On-air challenge: Think of a made-up two-word phrase. Each word has two syllables. The first syllable has a long-E vowel sound. Change that to a long-A sound and phonetically you'll get the second word of the phrase.

Example: Jewish roll for a long-eared dog --> BEAGLE BAGEL

1. Weak story from Aesop

2. One who despises furnaces

3. What an angel wears in the biggest city on Hawaii's Big Island

4. More fashionable member of a more stylish salt or pepper holder

5. Standard feature of church spires

You might say Making Movies is a band of brothers. The Kansas City-based group is made up of two Panamanian-Americans — guitarist Enrique Chi and his brother, bassist Diego Chi — and two Mexican-Americans; drummer Andres Chaurand and his brother Juan-Carlos, who plays percussion and keyboards.

Sunday Politics

May 19, 2019

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Congress has yet to hear the testimony of special counsel Robert Mueller or former White House counsel Don McGahn. The treasury secretary, Steve Mnuchin, just rejected the subpoena demanding Trump's tax returns. And now Democrats are weighing how to respond.

For Mother's Day this year, indie rock star Lucy Dacus did better than sending flowers or a card.

Novelist T.C. Boyle focuses on real-life figures with cult-like followings — he's written fiction about cornflakes king John Harvey Kellogg, architect Frank Lloyd Wright and sex researcher Alfred Kinsey. Now, in his latest novel, he imagines what it was like to participate in Timothy Leary's hallucinogenic drug experiments in the early 1960s.

Already a bold trendsetter on the pop stage, Rihanna is also breaking barriers in the makeup and fashion industries.

The 31-year-old Barbadian singer has partnered with the historic LVMH Moët Hennessy Louis Vuitton fashion house, becoming the first woman of color to have a label under LVMH and the first woman to start an original brand for the world's largest luxury group.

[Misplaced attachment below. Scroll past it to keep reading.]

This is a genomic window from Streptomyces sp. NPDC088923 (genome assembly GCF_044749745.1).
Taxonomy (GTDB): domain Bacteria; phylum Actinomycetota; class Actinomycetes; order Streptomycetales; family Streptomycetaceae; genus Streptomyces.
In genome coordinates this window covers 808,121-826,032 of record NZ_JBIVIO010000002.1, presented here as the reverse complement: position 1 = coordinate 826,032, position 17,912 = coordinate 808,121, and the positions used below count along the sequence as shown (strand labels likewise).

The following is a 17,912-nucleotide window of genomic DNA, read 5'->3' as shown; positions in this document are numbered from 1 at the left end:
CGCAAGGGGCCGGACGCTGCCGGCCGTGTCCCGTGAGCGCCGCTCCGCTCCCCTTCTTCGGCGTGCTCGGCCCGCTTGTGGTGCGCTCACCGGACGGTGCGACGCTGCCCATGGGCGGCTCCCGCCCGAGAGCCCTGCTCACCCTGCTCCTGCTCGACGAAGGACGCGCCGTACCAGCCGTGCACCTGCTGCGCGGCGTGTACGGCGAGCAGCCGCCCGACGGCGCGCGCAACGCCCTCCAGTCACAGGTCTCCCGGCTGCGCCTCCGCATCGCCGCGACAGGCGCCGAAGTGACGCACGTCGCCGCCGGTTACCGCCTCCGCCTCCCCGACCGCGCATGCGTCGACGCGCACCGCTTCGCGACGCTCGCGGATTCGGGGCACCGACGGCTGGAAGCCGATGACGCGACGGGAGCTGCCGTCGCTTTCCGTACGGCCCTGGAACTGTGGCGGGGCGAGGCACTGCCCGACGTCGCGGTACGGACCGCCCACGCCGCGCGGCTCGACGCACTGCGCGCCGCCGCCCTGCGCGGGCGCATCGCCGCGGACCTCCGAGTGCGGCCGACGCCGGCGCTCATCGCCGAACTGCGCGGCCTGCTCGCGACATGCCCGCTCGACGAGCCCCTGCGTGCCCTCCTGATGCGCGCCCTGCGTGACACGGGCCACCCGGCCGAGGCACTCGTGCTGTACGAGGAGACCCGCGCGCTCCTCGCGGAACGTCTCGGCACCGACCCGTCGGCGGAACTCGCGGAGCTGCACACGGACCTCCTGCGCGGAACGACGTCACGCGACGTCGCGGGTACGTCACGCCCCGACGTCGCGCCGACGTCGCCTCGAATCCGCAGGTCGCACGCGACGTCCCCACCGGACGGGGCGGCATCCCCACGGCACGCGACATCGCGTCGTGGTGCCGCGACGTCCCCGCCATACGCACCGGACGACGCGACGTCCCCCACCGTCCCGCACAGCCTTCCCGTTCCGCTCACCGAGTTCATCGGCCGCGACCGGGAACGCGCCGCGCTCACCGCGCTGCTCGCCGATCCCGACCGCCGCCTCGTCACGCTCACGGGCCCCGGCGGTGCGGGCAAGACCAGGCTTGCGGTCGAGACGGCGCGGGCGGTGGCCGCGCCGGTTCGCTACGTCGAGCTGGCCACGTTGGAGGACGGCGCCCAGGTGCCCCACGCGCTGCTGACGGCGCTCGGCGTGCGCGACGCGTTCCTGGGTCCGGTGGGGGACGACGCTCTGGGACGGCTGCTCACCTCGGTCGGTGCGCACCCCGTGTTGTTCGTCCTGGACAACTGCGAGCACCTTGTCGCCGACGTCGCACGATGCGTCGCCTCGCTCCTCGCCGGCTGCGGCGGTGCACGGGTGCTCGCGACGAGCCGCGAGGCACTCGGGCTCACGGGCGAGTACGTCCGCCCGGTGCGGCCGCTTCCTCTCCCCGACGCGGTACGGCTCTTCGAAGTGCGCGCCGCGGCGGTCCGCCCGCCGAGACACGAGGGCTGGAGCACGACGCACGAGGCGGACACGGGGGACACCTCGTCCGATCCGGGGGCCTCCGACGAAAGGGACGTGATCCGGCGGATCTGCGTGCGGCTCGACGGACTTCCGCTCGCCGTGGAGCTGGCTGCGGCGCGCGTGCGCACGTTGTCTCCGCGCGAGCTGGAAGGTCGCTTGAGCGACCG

The new label is named Fenty, after the last name of the singer (born Robyn Rihanna Fenty). It's an expansion of her cosmetics empire of the same name, launched in a 2017 partnership with LVMH.

On-air challenge: Every answer today is a familiar two-word phrase or name with the initials S-F.

Example. Eating utensil to the left of the dinner plate --> SALAD FORK

1. Genre for H.G. Wells or Ray Bradbury

2. Place to order a milkshake

3. Up till now

4. Green Berets, for example

5. Largest city in South Dakota

6. 12" x 12"

7. Light precipitation in the winter

8. French expression for the ability to act appropriately in social situations

9. Method of people walking one after another

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(SOUNDBITE OF L7 SONG, "PRETEND WE'RE DEAD")

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On-air challenge: Every answer today is the name of a famous person with only one name — either because they literally had only one name or because they chose to go by one name in show business. I'll give you anagrams. You name the people.

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And this past week, we finally got the long-anticipated Mueller report, which didn't seem to resolve much of what the country has been divided over for the past two years.

(SOUNDBITE OF MONTAGE)

On-air challenge: I'm going to read you some sentences. Each one conceals the name of a U.S. city both phonetically and by spelling. Name the cities.

Example: The musician composed a crackerjack sonata in Mississippi --> JACKSON

1. The governor did a handspring fielding questions in Illinois.

2. My grandmother would belittle rocking chairs from Arkansas.

3. I'm looking for semipro vocational training in Utah.

4. Everyone hated to see Wilbur bankrupted in California.

5. Let's plan singalongs all around Michigan.